All it takes is one person to respond, one person to say they can help, one person to offer you a chance and one wager to grow your confidence in your process. Resilience.
Poker parallels to betting
“Sometimes you will do the exact right thing and still lose. If I’m playing poker and put all my money in with pocket aces, which is the best hand, against someone’s pair of jacks, I am 82% to win. Guess what? The 18% happens sometimes.” That’s a simple concept that people tend to forget. Even in sports, your reason for making a wager could be the exact reason why it works out for three quarters of a football game, but then a fluke injury occurs that turns a winning bet into a loss.
Your goal as a sports bettor is not to win 100% of your bets but to make the best informed prediction on an outcome, practice correct bankroll management and bet sizing, and leave the rest up to the universe to deliver. As Negreanu cemented, “focus on the decisions rather than the result.” Nailed it.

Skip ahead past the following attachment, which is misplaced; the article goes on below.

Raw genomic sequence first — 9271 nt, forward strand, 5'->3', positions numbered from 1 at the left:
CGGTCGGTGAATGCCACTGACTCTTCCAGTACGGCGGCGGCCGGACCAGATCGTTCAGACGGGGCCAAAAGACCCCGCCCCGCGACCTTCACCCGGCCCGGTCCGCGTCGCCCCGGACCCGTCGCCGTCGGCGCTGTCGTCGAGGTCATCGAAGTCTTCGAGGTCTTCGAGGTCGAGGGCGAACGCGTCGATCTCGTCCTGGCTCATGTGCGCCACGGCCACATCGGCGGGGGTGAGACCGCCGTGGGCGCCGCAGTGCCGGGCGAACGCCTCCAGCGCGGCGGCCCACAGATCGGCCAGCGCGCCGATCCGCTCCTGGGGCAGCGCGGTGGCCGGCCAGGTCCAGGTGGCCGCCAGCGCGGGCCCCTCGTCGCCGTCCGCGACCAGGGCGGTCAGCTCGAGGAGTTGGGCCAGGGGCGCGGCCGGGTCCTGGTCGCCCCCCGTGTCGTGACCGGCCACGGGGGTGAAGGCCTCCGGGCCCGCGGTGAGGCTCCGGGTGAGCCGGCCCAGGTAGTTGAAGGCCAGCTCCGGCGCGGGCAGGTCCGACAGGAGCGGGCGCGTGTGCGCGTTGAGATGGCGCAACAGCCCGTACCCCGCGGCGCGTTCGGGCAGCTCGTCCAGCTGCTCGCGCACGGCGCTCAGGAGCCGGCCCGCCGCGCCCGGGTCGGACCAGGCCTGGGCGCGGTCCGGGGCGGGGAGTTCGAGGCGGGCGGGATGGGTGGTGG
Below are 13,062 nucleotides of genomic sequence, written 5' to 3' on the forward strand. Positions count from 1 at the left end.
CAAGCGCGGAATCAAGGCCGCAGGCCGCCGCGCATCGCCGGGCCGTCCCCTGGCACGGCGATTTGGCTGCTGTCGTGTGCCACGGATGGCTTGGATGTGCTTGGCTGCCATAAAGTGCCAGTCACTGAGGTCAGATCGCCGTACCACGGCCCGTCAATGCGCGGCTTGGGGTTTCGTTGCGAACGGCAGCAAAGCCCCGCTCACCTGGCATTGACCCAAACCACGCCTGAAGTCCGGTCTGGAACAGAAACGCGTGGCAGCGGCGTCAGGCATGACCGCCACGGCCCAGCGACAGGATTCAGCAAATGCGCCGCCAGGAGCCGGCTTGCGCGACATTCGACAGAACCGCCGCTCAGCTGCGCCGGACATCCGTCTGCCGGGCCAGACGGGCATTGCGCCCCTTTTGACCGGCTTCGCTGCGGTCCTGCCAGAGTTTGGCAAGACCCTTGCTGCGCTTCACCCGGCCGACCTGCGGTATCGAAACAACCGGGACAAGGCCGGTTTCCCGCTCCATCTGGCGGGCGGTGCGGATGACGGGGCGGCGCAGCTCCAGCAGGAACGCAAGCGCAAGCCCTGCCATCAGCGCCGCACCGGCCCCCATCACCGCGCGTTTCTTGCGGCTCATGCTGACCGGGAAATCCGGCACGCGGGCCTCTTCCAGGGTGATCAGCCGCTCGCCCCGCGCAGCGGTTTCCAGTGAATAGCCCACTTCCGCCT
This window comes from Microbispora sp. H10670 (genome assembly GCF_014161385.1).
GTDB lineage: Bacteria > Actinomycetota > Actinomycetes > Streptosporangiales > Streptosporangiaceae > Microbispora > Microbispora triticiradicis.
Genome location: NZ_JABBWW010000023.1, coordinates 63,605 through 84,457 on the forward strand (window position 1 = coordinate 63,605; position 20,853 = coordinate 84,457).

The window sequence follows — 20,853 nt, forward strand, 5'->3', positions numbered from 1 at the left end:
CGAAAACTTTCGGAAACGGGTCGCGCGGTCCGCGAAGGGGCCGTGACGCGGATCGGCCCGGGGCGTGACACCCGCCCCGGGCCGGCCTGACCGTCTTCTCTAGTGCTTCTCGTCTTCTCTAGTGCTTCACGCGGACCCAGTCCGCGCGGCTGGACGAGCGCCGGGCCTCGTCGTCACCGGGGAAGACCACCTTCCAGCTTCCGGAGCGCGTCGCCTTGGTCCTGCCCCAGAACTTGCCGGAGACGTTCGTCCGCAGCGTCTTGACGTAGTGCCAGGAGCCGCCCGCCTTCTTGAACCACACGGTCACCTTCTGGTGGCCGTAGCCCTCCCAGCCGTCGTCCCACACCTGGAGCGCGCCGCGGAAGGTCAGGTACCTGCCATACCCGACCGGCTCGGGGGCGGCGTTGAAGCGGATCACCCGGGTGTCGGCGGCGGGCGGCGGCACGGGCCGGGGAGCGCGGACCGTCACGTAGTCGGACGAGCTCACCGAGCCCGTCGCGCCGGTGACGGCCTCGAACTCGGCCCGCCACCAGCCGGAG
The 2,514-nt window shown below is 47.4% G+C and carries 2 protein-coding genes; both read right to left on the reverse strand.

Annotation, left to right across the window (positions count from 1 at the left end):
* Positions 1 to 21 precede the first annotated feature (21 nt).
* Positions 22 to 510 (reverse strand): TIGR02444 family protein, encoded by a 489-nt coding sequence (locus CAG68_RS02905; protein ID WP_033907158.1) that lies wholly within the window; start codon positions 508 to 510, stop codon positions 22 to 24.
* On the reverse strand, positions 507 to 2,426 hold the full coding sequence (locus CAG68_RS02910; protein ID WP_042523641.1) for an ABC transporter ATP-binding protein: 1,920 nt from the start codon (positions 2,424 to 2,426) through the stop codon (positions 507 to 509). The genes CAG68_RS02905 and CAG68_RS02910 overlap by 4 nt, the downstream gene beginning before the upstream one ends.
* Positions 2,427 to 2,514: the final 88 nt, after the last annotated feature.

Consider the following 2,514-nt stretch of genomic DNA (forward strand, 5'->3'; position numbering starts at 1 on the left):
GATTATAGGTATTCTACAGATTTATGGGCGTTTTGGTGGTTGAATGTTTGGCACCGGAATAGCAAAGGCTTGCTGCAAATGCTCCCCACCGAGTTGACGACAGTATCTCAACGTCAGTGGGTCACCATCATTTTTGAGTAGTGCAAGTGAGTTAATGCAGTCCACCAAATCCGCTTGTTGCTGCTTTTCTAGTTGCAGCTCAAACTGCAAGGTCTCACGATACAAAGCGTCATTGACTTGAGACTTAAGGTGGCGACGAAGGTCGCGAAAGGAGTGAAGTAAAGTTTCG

Have coaching sessions with yourself and be honest
“I made a goal. If I didn’t reach it, I think of why it didn’t work. If I do achieve it, I think what did I do to make it happen?” Negreanu talked about having an internal dialogue of being honest with yourself. I’ve said this myself in relation to betting. If you win, cool. Review if your reason for making a wager was the reason it came to fruition. If you lost, cool. Review why it didn’t work out.
Poker players are known for taking notes of hands they place either in a cash game or poker tournament. They play hundreds of hands in a session, so it’s best to write notes, basically a play-by-play that they can review later to see if anything different could have been done, whether they won the hand or not. Why not do the same in sports betting? Make a wager. See the result. Analyze the result. Apply that knowledge to the next bet.
One thing, though: You have to be honest. How many accounts on #GamblingTwitter do you see tweeting, “I was so unlucky. I should have won” yada yada. Were you really unlucky? Or did you just make a bad bet? Like Negreanu points out, the word “responsible” if you break it down is “response-able.” Be neutral in your evaluations, “There are mistakes I am making. There are areas I want to improve.” If you can do this every day, sky's the limit.